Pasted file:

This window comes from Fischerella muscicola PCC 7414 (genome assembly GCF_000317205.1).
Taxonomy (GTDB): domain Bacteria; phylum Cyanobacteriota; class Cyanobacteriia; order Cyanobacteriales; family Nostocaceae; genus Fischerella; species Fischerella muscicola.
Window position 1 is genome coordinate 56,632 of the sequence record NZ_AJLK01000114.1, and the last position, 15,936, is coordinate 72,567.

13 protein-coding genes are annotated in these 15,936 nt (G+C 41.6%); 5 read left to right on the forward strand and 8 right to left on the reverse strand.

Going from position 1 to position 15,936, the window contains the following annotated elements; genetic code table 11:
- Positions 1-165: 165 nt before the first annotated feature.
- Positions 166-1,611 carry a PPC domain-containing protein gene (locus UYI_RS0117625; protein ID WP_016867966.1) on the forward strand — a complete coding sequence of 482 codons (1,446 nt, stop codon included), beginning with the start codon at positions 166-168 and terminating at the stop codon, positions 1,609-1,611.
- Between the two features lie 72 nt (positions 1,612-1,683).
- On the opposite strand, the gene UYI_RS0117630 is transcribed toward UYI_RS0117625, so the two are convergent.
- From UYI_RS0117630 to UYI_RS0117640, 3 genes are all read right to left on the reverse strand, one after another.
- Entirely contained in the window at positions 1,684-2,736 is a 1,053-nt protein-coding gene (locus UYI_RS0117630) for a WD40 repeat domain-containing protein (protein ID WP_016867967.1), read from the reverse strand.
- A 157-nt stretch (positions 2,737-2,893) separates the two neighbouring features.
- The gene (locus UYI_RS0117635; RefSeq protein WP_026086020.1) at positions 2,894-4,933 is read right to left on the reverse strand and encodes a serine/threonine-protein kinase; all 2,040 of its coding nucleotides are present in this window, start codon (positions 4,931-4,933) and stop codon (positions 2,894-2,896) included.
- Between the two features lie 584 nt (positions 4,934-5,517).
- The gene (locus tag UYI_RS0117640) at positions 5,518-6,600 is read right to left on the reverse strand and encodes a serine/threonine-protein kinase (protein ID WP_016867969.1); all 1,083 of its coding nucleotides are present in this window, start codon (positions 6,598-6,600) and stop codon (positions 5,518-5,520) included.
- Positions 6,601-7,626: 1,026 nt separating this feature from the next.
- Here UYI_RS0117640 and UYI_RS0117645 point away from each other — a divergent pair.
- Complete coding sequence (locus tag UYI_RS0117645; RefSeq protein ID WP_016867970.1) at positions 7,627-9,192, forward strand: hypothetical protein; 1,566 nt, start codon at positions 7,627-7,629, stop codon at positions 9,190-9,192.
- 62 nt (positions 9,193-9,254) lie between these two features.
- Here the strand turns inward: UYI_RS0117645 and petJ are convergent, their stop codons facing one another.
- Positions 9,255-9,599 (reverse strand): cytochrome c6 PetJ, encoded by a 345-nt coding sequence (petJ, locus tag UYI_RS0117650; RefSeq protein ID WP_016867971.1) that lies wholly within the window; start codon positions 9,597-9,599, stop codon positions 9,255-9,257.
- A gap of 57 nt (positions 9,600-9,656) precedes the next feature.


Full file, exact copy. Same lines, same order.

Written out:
This window comes from Fischerella muscicola PCC 7414 (genome assembly GCF_000317205.1).
Taxonomy (GTDB): domain Bacteria; phylum Cyanobacteriota; class Cyanobacteriia; order Cyanobacteriales; family Nostocaceae; genus Fischerella; species Fischerella muscicola.
Window position 1 is genome coordinate 56,632 of the sequence record NZ_AJLK01000114.1, and the last position, 15,936, is coordinate 72,567.

13 protein-coding genes are annotated in these 15,936 nt (G+C 41.6%); 5 read left to right on the forward strand and 8 right to left on the reverse strand.

Going from position 1 to position 15,936, the window contains the following annotated elements; genetic code table 11:
- Positions 1-165: 165 nt before the first annotated feature.
- Positions 166-1,611 carry a PPC domain-containing protein gene (locus UYI_RS0117625; protein ID WP_016867966.1) on the forward strand — a complete coding sequence of 482 codons (1,446 nt, stop codon included), beginning with the start codon at positions 166-168 and terminating at the stop codon, positions 1,609-1,611.
- Between the two features lie 72 nt (positions 1,612-1,683).
- On the opposite strand, the gene UYI_RS0117630 is transcribed toward UYI_RS0117625, so the two are convergent.
- From UYI_RS0117630 to UYI_RS0117640, 3 genes are all read right to left on the reverse strand, one after another.
- Entirely contained in the window at positions 1,684-2,736 is a 1,053-nt protein-coding gene (locus UYI_RS0117630) for a WD40 repeat domain-containing protein (protein ID WP_016867967.1), read from the reverse strand.
- A 157-nt stretch (positions 2,737-2,893) separates the two neighbouring features.
- The gene (locus UYI_RS0117635; RefSeq protein WP_026086020.1) at positions 2,894-4,933 is read right to left on the reverse strand and encodes a serine/threonine-protein kinase; all 2,040 of its coding nucleotides are present in this window, start codon (positions 4,931-4,933) and stop codon (positions 2,894-2,896) included.
- Between the two features lie 584 nt (positions 4,934-5,517).
- The gene (locus tag UYI_RS0117640) at positions 5,518-6,600 is read right to left on the reverse strand and encodes a serine/threonine-protein kinase (protein ID WP_016867969.1); all 1,083 of its coding nucleotides are present in this window, start codon (positions 6,598-6,600) and stop codon (positions 5,518-5,520) included.
- Positions 6,601-7,626: 1,026 nt separating this feature from the next.
- Here UYI_RS0117640 and UYI_RS0117645 point away from each other — a divergent pair.
- Complete coding sequence (locus tag UYI_RS0117645; RefSeq protein ID WP_016867970.1) at positions 7,627-9,192, forward strand: hypothetical protein; 1,566 nt, start codon at positions 7,627-7,629, stop codon at positions 9,190-9,192.
- 62 nt (positions 9,193-9,254) lie between these two features.
- Here the strand turns inward: UYI_RS0117645 and petJ are convergent, their stop codons facing one another.
- Positions 9,255-9,599 (reverse strand): cytochrome c6 PetJ, encoded by a 345-nt coding sequence (petJ, locus tag UYI_RS0117650; RefSeq protein ID WP_016867971.1) that lies wholly within the window; start codon positions 9,597-9,599, stop codon positions 9,255-9,257.
- A gap of 57 nt (positions 9,600-9,656) precedes the next feature.